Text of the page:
The Cloud is Robin Hood: it is bridging the gap between rich and poor

November 26, 2012

Who would have thought that cloud computing would be the modern day equivalent of Robin Hood?

In a report published by the University of San Diego, Unlocking the Benefits of Cloud Computing for Emerging Economics, researchers found countless benefits in increased global access to cheap data storage and processors. The authors intimated that in the future, cloud computing technologies will be an economic stabilizer.

Cloud-based technologies have experienced explosive growth in recent years, and evidence suggests they they will continue to grow. By 2014 Gartner predicted that 60 percent of the world’s server workloads will take place on virtualized cloud servers.

It’s great news for vendors and businesses, but what does this mean for people in countries like India, Mexico and South Africa?

The researchers make the case that cloud computing is keeping the cost of storing information down, and is making broadband faster as more people can access it. In combination, these two factors will enable people in the low-and middle-income bracket to enter into the competitive global economy.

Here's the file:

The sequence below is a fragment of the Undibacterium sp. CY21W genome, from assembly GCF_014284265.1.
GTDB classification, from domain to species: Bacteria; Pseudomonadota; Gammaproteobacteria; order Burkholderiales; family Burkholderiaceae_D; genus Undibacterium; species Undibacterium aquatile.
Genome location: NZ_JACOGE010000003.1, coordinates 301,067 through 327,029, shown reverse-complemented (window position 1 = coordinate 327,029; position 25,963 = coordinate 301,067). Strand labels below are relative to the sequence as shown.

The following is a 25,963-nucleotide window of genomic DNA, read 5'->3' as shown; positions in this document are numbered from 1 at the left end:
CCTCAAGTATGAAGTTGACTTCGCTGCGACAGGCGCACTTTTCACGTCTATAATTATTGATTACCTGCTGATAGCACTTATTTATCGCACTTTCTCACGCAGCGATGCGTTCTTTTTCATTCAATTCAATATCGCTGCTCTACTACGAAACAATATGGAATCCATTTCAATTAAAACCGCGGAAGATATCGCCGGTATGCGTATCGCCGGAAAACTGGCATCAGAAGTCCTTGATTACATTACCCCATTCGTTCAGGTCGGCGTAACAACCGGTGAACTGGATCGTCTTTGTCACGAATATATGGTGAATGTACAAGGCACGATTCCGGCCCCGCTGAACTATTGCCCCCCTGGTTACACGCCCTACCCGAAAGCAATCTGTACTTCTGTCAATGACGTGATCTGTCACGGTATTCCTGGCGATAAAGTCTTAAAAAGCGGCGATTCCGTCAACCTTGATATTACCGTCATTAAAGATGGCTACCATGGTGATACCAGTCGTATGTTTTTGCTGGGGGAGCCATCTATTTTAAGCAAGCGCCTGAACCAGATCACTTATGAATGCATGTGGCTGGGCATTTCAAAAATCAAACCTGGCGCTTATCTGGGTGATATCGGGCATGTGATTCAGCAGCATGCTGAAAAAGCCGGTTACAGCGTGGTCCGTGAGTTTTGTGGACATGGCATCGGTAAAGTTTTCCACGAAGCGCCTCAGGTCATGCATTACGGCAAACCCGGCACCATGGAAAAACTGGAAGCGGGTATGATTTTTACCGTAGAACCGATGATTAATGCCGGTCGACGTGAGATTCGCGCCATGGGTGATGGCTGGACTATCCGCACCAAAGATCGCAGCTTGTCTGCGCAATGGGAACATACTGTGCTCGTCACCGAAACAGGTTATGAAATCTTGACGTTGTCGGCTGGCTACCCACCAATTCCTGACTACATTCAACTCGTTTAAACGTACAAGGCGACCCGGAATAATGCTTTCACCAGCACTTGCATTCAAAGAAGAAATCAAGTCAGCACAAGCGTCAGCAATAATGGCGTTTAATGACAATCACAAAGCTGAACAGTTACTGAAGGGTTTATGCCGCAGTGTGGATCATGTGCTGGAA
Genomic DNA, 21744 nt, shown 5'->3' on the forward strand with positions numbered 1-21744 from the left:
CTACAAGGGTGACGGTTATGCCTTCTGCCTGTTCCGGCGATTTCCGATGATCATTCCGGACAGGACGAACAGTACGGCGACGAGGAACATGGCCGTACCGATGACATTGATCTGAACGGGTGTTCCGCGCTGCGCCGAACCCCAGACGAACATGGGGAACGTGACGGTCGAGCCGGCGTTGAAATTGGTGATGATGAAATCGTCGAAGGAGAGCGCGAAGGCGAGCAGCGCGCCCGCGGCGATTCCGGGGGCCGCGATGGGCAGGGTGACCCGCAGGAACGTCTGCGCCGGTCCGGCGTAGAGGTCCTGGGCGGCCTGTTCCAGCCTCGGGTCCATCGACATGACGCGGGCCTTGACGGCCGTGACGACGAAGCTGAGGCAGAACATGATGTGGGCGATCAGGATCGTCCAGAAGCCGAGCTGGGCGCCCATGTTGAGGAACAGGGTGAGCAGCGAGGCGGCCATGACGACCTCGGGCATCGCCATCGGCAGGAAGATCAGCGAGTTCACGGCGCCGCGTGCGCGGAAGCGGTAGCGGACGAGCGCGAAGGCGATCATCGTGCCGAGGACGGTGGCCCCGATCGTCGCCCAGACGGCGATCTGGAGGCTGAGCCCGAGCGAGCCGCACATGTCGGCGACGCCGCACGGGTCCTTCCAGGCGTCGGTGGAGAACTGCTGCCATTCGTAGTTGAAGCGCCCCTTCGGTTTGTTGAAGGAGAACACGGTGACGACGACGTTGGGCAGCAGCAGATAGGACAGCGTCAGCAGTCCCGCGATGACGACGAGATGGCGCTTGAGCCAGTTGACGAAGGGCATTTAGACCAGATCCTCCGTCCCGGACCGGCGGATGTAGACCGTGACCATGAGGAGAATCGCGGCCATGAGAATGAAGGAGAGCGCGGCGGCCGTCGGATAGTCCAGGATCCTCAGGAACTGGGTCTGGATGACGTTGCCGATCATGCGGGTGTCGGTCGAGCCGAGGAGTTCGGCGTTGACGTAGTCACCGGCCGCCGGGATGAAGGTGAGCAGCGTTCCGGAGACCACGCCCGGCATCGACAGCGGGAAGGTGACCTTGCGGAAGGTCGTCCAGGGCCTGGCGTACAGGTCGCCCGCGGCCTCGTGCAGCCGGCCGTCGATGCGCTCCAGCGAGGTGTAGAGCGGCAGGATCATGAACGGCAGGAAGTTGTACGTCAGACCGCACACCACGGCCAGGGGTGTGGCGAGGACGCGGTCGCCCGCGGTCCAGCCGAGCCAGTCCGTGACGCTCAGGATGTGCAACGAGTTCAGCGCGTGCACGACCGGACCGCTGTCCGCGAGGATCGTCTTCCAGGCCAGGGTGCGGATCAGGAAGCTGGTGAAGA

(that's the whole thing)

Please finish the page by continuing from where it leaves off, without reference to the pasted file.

“This growth emerges from the Cloud’s economic advantages of scale and scope that lower costs, improve speed of service, expand operational flexibility for users and reduce risks in IT deployment,” the report explains.

If conditions are reasonable (broadband is sufficient and there is the freedom to operate data centers), there are five major implications for people in the developing world:

With an eye to the future, the Cloud will improve transparency, and create a dialogue between governments and citizens. As a final step, the researchers recommend that these governments work with multiple stakeholders to improve access to information and create policies that will enable people-in-need to benefit from the Cloud.

(VentureBeat’s upcoming conference CloudBeat is unique with its emphasis on customer case-studies. It’s not abstract theories and ideas — executives will reveal their hard-frought solutions to very real technology problems and discuss the impact on the global economy).

Copyright 2012, VentureBeat

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